How to choose the best glasses for your face shape
Why do some glasses look attractive on display in the optical shop, but not so great when you try them on? It could be that the frames are the wrong style for your face shape.
Your face shape plays a significant role in whether a certain style of glasses will look good on you.
What is my face shape?
To determine your face shape and spectacle styles that will look best on you, pull your hair away from your face and look directly into a mirror. Take a close look at the overall shape and contours of your face and head.
Here are the seven primary face shapes and the type of spectacle frames that look best on each face shape:
Oval face shape
An oval face shape is considered to be ideal because of its balanced proportions.
To maintain the natural balance of an oval face shape, look for spectacle frames that are as wide as (or wider than) the broadest part of the face.
Walnut-shaped frames that are not too deep or narrow are a very good choice.
A heart-shaped face has a wide top third and a narrow bottom third. (Sometimes this is called a base-up triangle face shape.)
To reduce the apparent width of the top of the face, choose frame shapes that are wider at the bottom.
Thin, light-coloured frames and rimless frames that have a light, airy appearance also are good choices.
Oblong face shape
An oblong face shape is longer than it is wide and has a long, straight cheek line.
To make an oblong face appear shorter and more balanced, try frames that have more depth than width.
Square face shape
A square face shape has a strong jaw and a broad forehead, and the width and length of the face have roughly the same proportions.
To make a square face look longer and soften its angles, try narrow frame styles, frames that have more width than depth, and narrow ovals.
Diamond face shape
Diamond-shaped faces are narrow at the forehead and jawline, and have broad cheekbones that may be high and dramatic.
This is the rarest face shape. To highlight the eyes and soften the cheekbones, try frames that have detailing or distinctive brow lines.
Rimless spectacles and frames with oval or cat-eye shapes also can be good choices.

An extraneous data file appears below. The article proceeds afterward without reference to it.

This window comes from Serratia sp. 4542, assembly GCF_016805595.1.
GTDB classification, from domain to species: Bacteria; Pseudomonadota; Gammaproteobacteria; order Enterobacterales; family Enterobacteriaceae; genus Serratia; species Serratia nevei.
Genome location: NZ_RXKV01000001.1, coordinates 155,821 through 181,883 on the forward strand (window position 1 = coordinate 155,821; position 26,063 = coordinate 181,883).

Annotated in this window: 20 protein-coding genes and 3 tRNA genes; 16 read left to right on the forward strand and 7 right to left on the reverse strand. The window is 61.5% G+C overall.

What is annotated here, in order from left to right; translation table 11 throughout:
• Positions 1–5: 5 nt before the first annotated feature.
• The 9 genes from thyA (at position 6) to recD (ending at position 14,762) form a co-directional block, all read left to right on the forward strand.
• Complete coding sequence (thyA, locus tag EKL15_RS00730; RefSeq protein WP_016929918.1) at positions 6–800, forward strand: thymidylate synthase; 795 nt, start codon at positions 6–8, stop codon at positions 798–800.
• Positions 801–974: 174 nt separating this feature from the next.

Round face shape
A round face shape has curved lines with the width and length in the same proportions and no sharp angles.
To make a round face appear thinner and longer, try angular narrow spectacle frames to lengthen the face.
A base-down triangular face shape has a narrow forehead and widens at the cheeks and chin areas.
To add width and emphasise the narrow upper third of the face, try frames that are heavily accented with colour and detailing on the top half (brow) of the frame.
Frames with cat-eye shapes also can be good choices.
Skin tones, eye colour and hair colour
When choosing spectacles, face shape isn't the only factor that determines which frames will look best on you — your skin tone, eye colour and hair colour also play important roles.
The best spectacles will complement the tone of your face, eyes and hair.
Regardless of the colour of your skin, skin tones are categorised as either "cool" or "warm."
A cool complexion has blue or pink undertones, and a warm complexion has a "peaches and cream" or yellow cast. Olive skin is considered cool because it is a mixture of blue and yellow.
Eye colours usually are a secondary element in determining your colouring because of the many variations of eye colour.
Hair colours also are considered warm or cool. Strawberry blonde, platinum, blue-black, white, auburn, salt-and-pepper and ash brown are cool.
Warm hair colours include golden blonde, brownish black, brown-gold and "dirty grey."
Spectacle frame colours
Once you have determined if you are "warm" or "cool," then you can find the spectacle frame colours that will suit you the best.
Some examples of frame colours best for warm colouring are: camel, khaki, gold, copper, peach, orange, coral, off-white, fire-engine red, warm blue and blonde tortoise.
For cool colouring, the best spectacle frame hues are black, silver, rose-brown, blue-grey, plum, magenta, pink, jade, blue and demi-amber (darker) tortoise.
Page published in March 2020
Page updated in May 2020